The daily habit that makes all the difference

July 29, 2015

AntiquePhoneEver attended a conference, or paid for a course, and gotten so excited about the potential for your organization…but then failed to act on what you’d learned? Maybe you started your organization’s monthly giving program…and now it’s just an option tacked on to your year-end appeal. Or maybe you even took my Power of Thank You stewardship course — but never got around to actually rewriting your thank you letters or applying the program.

Hey, it happens to the best of us.

Research points to only 5% of conference attendees actually acting on what they’ve learned!

For just about all of us, the idea of winning a “fundraising lottery” like your own ice-bucket challenge is pretty appealing. And it doesn’t involve the day to day “rinse and repeat” work necessary to building real donor relationships.

So, what’s a quick and easy shift you can you make to ensure that you do follow through on implementing those tactics that you know will make your organization stronger — and keep your donors giving?

In The Willpower Instinct: How Self-Control Works, Why It Matters, and What You Can Do To Get More of It, Kelly McGonigal says that one strategy is to think not in terms of progress but in terms of commitment.

“When people who have taken a positive step toward meeting a goal – for example exercising, studying, or saving money – are asked, “How much progress do you feel you have made on your goal?” they are more likely to then do something that conflicts with that goal, like skip the gym the next day, hang out with friends instead of studying, or buy something expensive. In contrast, people who are asked, “How committed do you feel to your goal?” are not tempted by the conflicting behavior. A simple shift in focus leads to a very different interpretation of their own actions — “I did that because I wanted to,” not “I did that, great, now I can do what I really want!”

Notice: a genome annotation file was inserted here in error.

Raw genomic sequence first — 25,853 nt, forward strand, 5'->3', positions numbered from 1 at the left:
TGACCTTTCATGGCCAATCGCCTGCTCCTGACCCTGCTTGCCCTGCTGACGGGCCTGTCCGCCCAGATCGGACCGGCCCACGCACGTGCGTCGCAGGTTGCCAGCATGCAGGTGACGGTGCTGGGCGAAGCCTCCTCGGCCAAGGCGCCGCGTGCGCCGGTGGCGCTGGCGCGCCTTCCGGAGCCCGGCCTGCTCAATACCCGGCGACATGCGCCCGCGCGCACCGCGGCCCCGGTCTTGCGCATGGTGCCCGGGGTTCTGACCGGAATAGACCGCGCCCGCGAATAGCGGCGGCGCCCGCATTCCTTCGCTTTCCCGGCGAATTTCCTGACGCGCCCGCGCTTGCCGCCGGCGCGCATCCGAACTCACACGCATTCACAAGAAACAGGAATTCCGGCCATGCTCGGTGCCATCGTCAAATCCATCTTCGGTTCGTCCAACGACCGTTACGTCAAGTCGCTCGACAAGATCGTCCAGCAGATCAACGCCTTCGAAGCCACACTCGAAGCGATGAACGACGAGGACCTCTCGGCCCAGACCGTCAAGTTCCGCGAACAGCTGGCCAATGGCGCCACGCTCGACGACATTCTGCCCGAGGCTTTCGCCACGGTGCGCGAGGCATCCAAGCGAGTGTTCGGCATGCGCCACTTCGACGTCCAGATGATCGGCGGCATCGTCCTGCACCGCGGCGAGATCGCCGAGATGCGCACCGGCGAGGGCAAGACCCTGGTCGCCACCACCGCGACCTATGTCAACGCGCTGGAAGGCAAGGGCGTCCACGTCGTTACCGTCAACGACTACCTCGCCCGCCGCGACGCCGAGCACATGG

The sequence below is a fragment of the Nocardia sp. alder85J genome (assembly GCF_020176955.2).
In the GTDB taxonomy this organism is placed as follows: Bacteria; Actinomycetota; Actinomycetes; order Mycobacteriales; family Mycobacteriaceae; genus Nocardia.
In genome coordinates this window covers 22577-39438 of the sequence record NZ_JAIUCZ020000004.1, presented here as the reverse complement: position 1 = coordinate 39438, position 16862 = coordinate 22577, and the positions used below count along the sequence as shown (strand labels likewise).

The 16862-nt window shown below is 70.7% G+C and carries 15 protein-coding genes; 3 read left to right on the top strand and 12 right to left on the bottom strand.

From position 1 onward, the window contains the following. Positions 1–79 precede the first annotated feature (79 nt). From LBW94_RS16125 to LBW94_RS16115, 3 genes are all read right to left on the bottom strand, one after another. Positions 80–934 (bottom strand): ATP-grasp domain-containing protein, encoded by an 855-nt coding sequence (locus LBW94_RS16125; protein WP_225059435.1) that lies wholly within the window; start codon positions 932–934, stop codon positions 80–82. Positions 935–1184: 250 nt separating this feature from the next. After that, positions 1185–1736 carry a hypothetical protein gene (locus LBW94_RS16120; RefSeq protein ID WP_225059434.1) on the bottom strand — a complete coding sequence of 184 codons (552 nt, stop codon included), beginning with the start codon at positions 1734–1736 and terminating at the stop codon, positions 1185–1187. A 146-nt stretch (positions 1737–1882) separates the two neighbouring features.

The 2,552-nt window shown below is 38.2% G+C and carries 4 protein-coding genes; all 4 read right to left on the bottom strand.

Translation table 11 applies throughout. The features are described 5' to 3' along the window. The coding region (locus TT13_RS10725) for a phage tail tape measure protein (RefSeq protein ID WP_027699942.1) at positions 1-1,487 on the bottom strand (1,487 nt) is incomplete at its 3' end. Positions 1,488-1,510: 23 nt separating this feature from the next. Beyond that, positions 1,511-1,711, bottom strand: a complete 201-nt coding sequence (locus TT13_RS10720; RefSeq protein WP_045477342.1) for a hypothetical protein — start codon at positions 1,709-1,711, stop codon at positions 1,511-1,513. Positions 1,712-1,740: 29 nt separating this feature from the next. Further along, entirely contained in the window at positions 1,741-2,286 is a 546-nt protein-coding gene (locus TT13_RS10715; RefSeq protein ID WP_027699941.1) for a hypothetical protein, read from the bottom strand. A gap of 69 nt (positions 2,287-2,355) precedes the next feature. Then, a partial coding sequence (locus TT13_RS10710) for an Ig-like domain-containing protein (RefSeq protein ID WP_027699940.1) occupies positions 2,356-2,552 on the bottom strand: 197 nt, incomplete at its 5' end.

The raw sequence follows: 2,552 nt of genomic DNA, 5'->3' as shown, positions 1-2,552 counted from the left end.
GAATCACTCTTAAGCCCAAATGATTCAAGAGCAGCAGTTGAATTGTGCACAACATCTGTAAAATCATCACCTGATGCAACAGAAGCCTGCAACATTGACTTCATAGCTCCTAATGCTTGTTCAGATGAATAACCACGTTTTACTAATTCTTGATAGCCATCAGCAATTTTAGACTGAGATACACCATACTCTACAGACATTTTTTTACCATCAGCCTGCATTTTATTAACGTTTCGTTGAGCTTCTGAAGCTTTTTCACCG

You’re committed to your mission, but are you committed to funding your mission? There’s a critical difference you know.

McGonigal also advises us to use a “daily rule” to help us end that debate that often talks us right out of our goals. Is there a daily rule that you can live with that will bring you closer to your fundraising goals? One rule I’ve encouraged for years — with clients and Simple Development Systems members alike — is to commit to a daily ‘gratitude;” habit. Every morning, (before you check your email or voicemail – but not before you’ve had your coffee :), make it a habit of spending 15-30 minutes on the phone calling donors. Just to say thank you.

For years we’ve heard that it takes 21 days to make a habit. Turns out that’s a bit of a myth. Commit to these daily calls, come hell or high water, for three months. Put it on your calendar and start tomorrow. And then let me hear from you.

Interested in learning more about how you can create a culture of gratitude in your workplace that enables everyone, from your CEO to your board to your program staff to your volunteers to share in the thanking process? Download my free guide, Your Donor Love Toolkit. And look for a return of Power of Thank You | Basics & More™, the original ‘attitude of gratitude’ course.

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